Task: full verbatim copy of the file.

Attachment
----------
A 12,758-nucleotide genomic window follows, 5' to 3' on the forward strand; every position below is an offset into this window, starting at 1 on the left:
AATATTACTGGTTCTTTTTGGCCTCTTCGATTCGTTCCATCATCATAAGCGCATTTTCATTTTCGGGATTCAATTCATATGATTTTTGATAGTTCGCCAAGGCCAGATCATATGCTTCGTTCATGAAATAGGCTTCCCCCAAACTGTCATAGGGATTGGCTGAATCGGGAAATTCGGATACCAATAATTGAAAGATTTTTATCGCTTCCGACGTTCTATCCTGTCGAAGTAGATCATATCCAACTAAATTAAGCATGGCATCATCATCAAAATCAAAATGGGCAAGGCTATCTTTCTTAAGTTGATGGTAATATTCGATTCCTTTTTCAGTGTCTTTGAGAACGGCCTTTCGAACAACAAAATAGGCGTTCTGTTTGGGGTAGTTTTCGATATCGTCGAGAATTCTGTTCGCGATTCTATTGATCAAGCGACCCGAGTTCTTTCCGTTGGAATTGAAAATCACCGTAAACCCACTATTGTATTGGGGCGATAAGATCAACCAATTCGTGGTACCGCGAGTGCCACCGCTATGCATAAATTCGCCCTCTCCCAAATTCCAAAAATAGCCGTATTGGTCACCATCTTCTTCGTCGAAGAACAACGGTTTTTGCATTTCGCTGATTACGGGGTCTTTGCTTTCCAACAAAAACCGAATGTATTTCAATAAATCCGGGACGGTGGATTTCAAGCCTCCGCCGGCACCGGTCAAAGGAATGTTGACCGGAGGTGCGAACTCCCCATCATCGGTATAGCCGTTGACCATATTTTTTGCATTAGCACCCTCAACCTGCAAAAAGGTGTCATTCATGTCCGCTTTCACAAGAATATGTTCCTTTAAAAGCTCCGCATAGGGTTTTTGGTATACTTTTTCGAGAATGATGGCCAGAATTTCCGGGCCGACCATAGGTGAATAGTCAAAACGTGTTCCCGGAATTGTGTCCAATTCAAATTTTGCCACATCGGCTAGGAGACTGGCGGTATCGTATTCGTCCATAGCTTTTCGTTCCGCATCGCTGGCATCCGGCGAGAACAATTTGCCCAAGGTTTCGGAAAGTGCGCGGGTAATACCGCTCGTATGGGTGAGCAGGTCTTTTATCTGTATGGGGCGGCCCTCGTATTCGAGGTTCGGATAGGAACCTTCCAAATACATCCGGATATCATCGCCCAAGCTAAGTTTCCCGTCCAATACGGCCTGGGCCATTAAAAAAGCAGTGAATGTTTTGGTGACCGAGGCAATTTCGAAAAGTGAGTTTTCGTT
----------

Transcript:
A 12,758-nucleotide genomic window follows, 5' to 3' on the forward strand; every position below is an offset into this window, starting at 1 on the left:
AATATTACTGGTTCTTTTTGGCCTCTTCGATTCGTTCCATCATCATAAGCGCATTTTCATTTTCGGGATTCAATTCATATGATTTTTGATAGTTCGCCAAGGCCAGATCATATGCTTCGTTCATGAAATAGGCTTCCCCCAAACTGTCATAGGGATTGGCTGAATCGGGAAATTCGGATACCAATAATTGAAAGATTTTTATCGCTTCCGACGTTCTATCCTGTCGAAGTAGATCATATCCAACTAAATTAAGCATGGCATCATCATCAAAATCAAAATGGGCAAGGCTATCTTTCTTAAGTTGATGGTAATATTCGATTCCTTTTTCAGTGTCTTTGAGAACGGCCTTTCGAACAACAAAATAGGCGTTCTGTTTGGGGTAGTTTTCGATATCGTCGAGAATTCTGTTCGCGATTCTATTGATCAAGCGACCCGAGTTCTTTCCGTTGGAATTGAAAATCACCGTAAACCCACTATTGTATTGGGGCGATAAGATCAACCAATTCGTGGTACCGCGAGTGCCACCGCTATGCATAAATTCGCCCTCTCCCAAATTCCAAAAATAGCCGTATTGGTCACCATCTTCTTCGTCGAAGAACAACGGTTTTTGCATTTCGCTGATTACGGGGTCTTTGCTTTCCAACAAAAACCGAATGTATTTCAATAAATCCGGGACGGTGGATTTCAAGCCTCCGCCGGCACCGGTCAAAGGAATGTTGACCGGAGGTGCGAACTCCCCATCATCGGTATAGCCGTTGACCATATTTTTTGCATTAGCACCCTCAACCTGCAAAAAGGTGTCATTCATGTCCGCTTTCACAAGAATATGTTCCTTTAAAAGCTCCGCATAGGGTTTTTGGTATACTTTTTCGAGAATGATGGCCAGAATTTCCGGGCCGACCATAGGTGAATAGTCAAAACGTGTTCCCGGAATTGTGTCCAATTCAAATTTTGCCACATCGGCTAGGAGACTGGCGGTATCGTATTCGTCCATAGCTTTTCGTTCCGCATCGCTGGCATCCGGCGAGAACAATTTGCCCAAGGTTTCGGAAAGTGCGCGGGTAATACCGCTCGTATGGGTGAGCAGGTCTTTTATCTGTATGGGGCGGCCCTCGTATTCGAGGTTCGGATAGGAACCTTCCAAATACATCCGGATATCATCGCCCAAGCTAAGTTTCCCGTCCAATACGGCCTGGGCCATTAAAAAAGCAGTGAATGTTTTGGTGACCGAGGCAATTTCGAAAAGTGAGTTTTCGTT